Although road traffic accidents are a major global public health problem, most of it occurs in low- and middle-income countries including Ethiopia. Pedestrians and passengers of commercial vehicles are the most vulnerable in Ethiopia, whereas in high-income countries crashes involve primarily privately owned vehicles with the driver being the main car occupant injured or killed. In the United States of America, for instance, 60% of the fatalities account to car drivers, while in Ethiopia, 5% account to drivers. This implies that in one crash the number of people killed or injured in Ethiopia is about 30 times higher than in the US. This study aims at identifying the main causes of the problem; and at giving recommendations based on the findings. It focuses on Ethiopia’s road traffic accidents magnitude, causes and possible interventions. The Haddon Matrix, which explains injuries in terms of factors (Host-Agent – Environment) and also in terms of a time sequence (Pre-crash, Crash, Post-crash), was used to classify the key determinants of road traffic accidents in Ethiopia and also used to make the analyses. Poor road network; absence of knowledge on road traffic safety; mixed traffic flow system; poor legislation and failure of enforcement; poor conditions of vehicles; poor emergency medical services; and absence of traffic accident compulsory insurance law have been identified as key determinants of the problem. There is currently no national policy on the prevention of road traffic accidents; however, there are draft strategies on road safety. Road traffic accidents are a huge public health and development problem in Ethiopia. Its current situation requires a high level political commitment, immediate decisions and actions in order to curb the growing problem. Otherwise, it will get worse from day-to-day as motorization and population increase rapidly. This study recommends the Ghanaian and Colombian “hands-on” experiences, which are feasible to be implemented in Ethiopia.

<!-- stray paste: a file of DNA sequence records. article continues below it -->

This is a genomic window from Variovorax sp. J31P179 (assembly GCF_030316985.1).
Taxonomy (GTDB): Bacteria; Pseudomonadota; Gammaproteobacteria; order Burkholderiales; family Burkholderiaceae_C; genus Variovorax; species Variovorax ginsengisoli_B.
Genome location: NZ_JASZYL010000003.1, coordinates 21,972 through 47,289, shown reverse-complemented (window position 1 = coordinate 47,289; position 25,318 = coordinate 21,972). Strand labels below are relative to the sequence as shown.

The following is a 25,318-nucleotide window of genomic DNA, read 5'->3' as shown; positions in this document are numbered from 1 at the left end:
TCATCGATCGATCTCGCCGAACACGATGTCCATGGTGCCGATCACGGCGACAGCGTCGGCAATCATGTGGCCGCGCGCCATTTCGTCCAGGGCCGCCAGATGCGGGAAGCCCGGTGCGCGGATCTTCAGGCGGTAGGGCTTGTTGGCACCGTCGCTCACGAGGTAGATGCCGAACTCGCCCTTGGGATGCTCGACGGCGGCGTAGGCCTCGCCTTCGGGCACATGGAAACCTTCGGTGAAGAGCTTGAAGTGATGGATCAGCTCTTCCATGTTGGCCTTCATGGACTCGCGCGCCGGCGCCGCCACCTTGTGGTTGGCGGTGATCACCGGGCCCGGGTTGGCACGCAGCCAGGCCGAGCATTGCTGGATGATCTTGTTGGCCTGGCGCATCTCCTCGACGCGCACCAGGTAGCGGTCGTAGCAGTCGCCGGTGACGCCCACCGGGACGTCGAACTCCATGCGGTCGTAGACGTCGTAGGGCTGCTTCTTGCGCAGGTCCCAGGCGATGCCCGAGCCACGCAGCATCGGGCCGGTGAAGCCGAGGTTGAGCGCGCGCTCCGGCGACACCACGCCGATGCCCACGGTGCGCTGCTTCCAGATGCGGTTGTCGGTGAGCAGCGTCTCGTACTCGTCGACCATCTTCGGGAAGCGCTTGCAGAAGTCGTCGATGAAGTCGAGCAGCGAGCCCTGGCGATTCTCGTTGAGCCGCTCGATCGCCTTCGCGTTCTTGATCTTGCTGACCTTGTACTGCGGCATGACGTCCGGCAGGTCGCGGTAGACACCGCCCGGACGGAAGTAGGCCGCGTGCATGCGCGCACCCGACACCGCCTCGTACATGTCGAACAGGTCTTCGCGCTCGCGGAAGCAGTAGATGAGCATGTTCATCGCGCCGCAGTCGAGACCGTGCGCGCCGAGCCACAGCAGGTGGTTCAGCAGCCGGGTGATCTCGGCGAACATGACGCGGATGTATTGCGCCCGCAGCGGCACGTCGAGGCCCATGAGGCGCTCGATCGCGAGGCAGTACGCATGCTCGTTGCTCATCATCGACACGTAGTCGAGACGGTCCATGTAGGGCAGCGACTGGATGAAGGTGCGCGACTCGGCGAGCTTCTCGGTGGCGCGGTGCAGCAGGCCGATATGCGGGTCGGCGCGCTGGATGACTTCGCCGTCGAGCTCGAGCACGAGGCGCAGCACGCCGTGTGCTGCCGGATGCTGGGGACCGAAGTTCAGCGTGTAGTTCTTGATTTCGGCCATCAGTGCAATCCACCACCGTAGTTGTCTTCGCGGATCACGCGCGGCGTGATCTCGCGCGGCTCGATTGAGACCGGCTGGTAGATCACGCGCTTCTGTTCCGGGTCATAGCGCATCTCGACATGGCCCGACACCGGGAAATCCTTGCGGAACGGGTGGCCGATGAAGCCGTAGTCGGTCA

Keywords: road traffic accidents; interventions; road safety; global trends of road traffic accidents; Ethiopia